Opinion: Charlie Hebdo won’t be silenced

By Forrest Murphy—

Staff Writer

 

The freedom of the press, like many hard-fought liberties, has never existed without opposition to the ideals behind it.  The terrorist attack on satirical newspaper Charlie Hebdo has been a somber reminder of the price often paid for uncensored expression amongst those in the journalistic profession.  It’s a tragic event that has brought up the question: where does free expression cross the line, if there is one, and if so should such content be censored?

Tragically, attacks like the one on Charlie Hebdo are not new to the press.  Giving the media free reign over what they choose to publish has rarely ever sat well with those whose agendas are often focused on oppression.  Free ideas have the power to undermine religion, policy, individuals, and even tear at the fabric of ideals that hold a society together.  Look at the Roman Empire, Imperial England in Colonial America, or Nazi Germany.  All are entities that often met a free press with the tip of a sword for challenging their rule and supremacy of influence over the common people.

Charlie Hebdo has satirized many (if not all) of the categories above during its run, and for good reason.  What some fringe players in the world stage, such as the Islamic terrorists who cowardly attacked the newspaper view as obscene and unacceptable, has actually served as a powerful tool to expose these characters for the brutal and intolerable individuals they are.  Their distorted, malicious ideology brought to light for the rest of the world to see because of the courage of the paper’s staff to not back down because of fear of retribution.

It must be pointed out, however, that not all free speech is pleasant speech.  Degrading a certain group’s religion, burning the American flag, and personally attacking public figures all could work into this category.  Sadly, it is not in human nature for all people to be agreeable, easygoing individuals who share a universal love of rainbow colored unicorns.  No, humanity is full of discord and difference of opinion, which as the individuals and groups on the receiving end of such acts like the ones stated above learn every day.  While certain deeds like these are not necessarily received well in certain circles, they are rightfully protected under the 1st Amendment as instances of free expression.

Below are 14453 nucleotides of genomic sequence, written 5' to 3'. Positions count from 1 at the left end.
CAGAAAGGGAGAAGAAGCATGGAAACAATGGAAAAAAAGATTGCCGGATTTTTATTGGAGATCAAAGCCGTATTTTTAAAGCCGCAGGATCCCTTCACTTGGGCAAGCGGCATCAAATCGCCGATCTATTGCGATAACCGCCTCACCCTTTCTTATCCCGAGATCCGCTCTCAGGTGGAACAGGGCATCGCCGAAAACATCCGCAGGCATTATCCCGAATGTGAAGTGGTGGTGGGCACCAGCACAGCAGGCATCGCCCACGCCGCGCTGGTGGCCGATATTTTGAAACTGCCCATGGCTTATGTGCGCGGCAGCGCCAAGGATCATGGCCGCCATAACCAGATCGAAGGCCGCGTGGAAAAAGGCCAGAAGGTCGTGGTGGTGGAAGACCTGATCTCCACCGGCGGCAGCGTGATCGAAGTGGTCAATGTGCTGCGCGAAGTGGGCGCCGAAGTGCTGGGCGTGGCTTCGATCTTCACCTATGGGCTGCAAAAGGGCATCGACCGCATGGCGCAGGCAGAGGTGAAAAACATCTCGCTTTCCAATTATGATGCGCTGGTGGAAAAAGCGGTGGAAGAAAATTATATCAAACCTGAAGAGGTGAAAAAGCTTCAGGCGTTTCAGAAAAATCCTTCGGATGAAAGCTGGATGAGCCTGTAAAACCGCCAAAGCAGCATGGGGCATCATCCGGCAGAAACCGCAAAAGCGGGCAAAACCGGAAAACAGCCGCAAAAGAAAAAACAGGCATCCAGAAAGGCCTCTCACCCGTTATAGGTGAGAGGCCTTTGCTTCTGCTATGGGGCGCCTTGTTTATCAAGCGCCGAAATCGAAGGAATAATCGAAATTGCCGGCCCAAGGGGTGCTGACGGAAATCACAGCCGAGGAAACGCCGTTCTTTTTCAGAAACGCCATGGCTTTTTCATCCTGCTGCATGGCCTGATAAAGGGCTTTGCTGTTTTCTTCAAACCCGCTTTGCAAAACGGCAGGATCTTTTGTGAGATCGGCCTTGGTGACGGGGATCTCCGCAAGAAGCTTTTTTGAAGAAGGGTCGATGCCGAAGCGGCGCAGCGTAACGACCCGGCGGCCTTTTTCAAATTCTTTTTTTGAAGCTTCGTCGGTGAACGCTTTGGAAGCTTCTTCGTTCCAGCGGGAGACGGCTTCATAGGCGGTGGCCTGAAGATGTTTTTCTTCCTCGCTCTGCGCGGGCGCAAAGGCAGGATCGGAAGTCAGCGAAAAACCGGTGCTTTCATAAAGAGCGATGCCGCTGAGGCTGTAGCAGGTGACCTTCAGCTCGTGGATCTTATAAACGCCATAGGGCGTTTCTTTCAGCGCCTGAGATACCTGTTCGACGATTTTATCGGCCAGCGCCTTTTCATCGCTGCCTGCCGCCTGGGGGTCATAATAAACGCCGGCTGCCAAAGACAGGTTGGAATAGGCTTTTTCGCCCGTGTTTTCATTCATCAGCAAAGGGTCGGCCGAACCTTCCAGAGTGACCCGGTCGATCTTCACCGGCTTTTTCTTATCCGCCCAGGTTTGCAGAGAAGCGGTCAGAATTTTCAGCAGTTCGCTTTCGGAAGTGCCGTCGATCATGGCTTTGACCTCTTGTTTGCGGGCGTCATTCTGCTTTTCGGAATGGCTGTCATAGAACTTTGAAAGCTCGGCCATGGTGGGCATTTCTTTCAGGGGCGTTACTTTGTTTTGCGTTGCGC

A free press is a medium used by the people to join voices and make their opinions heard, even if they are negative in nature.  By censoring media, the collective inputs of countless citizens are lost, damaging more than just publications.  That is because in essence, the opinions and ideas of the individuals media feed on are muted, an infringement on personal civil liberty. Which is not something that is taken too kindly to, especially in America.

Free flowing, uncensored journalism is a powerful engine for change, because it empowers each and every individual who indulges in it.  It transfers authority from those in positions of power to the will of the common people by letting them form their own opinions on the issues of the times, as opposed to merely accepting an opinion that is forced upon them.  As Thomas Jefferson once stated, “The force of public opinion cannot be resisted when permitted freely to be expressed. The agitation it produces must be submitted to.”

Censorship of the press is dangerous, because once some ideas are no longer allowed to be expressed, others will surely follow.  The attack on Charlie Hebdo was meant to scare the media into censoring its content, the ultimate submission for a free press.  However, it was an infinitely hopeless attempt at this goal, because those who carried out the horrendous attack could never understand what a free press is about.

Charlie Hebdo is more than simply a newspaper.  It is more than just a collection of words and pictures on a page.  It is a symbol of freedom.  Every word and phrase an act of defiance toward those who would silence them for bringing to light the world’s injustices for all to see.  The slain workers of Charlie Hebdo refused to be quiet, and as long as there are other individuals who refuse to simply accept the world as it is and what they are told, their deaths will not have been in vain and their sacrifice never forgotten.


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